I am assuming that you are asking the following question: let $g$ be a function such that every sentence of length at most $n$ which is provable in Peano arithmetic has a proof with at most $g(n)$ symbols. What can we say about such a $g$?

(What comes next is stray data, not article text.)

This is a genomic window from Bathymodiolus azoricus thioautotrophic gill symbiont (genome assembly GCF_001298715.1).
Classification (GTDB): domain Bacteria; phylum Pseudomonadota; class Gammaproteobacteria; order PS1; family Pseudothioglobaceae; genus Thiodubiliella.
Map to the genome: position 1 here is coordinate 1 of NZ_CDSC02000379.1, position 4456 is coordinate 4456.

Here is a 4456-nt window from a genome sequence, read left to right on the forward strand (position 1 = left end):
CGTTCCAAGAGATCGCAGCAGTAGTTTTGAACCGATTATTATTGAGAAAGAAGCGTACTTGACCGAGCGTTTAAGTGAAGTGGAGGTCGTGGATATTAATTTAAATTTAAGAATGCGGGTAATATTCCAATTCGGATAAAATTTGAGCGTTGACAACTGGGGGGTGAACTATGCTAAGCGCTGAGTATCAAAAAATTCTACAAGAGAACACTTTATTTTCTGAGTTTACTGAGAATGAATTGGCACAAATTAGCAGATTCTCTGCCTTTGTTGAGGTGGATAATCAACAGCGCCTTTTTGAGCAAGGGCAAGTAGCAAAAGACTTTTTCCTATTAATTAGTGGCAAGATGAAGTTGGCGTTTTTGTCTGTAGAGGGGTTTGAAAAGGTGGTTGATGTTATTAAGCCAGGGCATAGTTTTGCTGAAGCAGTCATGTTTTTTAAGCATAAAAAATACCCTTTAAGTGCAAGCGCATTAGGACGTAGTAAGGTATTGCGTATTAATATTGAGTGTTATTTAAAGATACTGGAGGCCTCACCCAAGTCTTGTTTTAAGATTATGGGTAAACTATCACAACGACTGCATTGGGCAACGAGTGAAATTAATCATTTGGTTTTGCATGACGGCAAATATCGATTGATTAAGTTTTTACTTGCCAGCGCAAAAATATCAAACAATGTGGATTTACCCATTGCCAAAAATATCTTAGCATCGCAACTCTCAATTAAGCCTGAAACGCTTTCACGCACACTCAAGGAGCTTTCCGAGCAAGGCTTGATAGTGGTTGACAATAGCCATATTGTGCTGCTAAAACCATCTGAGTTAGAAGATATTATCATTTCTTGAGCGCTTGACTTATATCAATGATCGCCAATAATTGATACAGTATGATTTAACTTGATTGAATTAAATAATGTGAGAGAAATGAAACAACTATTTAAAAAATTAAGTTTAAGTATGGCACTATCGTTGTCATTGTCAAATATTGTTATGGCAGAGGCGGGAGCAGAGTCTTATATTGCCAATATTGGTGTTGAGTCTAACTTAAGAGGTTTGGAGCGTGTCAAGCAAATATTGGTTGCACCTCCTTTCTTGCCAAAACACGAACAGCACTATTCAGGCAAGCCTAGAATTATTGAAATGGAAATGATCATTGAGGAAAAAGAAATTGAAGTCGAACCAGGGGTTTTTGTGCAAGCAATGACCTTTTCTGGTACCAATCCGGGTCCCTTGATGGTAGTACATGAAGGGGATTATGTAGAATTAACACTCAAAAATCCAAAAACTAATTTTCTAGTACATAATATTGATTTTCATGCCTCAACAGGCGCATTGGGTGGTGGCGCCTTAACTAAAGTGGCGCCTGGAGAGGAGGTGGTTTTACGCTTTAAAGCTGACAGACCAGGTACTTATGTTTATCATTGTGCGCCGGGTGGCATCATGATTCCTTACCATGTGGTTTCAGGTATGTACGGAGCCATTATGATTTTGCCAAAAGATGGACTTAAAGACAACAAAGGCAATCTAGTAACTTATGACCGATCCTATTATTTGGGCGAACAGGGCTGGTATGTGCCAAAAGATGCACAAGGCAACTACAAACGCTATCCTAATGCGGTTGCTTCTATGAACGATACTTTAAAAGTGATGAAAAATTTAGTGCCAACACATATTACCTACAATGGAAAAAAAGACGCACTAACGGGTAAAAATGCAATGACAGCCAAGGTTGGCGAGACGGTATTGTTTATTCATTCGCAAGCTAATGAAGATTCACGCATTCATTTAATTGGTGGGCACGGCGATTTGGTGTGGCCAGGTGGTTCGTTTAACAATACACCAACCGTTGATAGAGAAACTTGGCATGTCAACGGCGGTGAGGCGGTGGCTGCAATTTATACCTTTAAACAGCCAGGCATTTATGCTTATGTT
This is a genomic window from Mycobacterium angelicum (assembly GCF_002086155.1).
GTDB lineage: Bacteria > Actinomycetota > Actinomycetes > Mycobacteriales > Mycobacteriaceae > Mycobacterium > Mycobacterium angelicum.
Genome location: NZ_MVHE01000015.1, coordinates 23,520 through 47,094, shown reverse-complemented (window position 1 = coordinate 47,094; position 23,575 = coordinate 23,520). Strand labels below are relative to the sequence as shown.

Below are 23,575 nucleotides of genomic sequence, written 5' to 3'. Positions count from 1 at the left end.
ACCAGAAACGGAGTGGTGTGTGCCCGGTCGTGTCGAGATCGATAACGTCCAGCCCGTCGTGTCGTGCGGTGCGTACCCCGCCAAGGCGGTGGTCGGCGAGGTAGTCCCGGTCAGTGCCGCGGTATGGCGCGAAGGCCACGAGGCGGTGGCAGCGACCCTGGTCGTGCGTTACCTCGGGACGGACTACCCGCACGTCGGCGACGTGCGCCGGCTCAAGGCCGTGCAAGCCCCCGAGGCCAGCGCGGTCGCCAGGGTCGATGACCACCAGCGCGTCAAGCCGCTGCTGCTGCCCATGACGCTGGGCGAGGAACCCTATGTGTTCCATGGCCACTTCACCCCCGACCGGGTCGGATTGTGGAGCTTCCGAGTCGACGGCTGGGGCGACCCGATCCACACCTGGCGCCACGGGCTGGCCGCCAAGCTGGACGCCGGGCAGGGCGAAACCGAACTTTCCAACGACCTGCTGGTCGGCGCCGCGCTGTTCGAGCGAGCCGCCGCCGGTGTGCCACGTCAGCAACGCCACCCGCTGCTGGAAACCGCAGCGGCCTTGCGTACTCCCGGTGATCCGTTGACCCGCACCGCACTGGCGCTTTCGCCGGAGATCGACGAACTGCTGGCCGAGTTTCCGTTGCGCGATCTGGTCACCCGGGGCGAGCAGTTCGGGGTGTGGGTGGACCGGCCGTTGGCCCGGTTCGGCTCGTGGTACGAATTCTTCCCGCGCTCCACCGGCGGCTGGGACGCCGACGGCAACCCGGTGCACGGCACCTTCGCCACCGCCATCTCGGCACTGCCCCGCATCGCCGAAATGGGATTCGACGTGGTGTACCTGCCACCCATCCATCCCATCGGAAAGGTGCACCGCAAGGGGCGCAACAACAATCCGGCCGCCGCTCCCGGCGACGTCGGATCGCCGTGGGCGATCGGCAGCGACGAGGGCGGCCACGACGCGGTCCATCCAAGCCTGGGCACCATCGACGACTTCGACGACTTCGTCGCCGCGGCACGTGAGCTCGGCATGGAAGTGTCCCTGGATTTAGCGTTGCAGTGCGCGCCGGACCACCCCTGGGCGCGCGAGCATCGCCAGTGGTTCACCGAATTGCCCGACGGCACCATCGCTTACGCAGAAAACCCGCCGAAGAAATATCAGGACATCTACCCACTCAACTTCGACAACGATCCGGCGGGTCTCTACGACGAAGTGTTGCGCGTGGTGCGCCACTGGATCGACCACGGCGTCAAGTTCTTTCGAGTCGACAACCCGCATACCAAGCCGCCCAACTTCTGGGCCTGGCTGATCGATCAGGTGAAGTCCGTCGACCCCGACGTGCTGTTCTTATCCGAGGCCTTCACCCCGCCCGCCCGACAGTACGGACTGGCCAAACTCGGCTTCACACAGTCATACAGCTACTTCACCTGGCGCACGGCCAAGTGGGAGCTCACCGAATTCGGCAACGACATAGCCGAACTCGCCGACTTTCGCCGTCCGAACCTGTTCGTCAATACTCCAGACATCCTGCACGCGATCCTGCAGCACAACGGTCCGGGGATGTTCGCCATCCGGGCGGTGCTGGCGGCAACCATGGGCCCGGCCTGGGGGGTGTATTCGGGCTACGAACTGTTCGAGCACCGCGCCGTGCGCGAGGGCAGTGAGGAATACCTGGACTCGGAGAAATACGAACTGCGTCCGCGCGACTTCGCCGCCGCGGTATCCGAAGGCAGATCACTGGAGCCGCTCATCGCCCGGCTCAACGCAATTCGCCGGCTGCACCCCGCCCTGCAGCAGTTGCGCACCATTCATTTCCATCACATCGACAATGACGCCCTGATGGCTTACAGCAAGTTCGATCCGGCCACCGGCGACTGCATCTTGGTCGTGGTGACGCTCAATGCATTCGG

The answer is that $g$ is not computable. In fact, any such $g$ can compute the halting problem. The idea is that if you know an upper bound on the proof length of some statement then checking if there is a proof is computable. Also, if $P$ is a program of length $n$ then the sentence expressing "$P$ eventually halts" has length at most $h(n)$ where $h$ is some computable function (in fact, for any reasonable encoding of programs, $h$ should be linear). So to check if $P$ halts, we just check if there is a proof of length at most $g(h(n))$ of the sentence "$P$ eventually halts."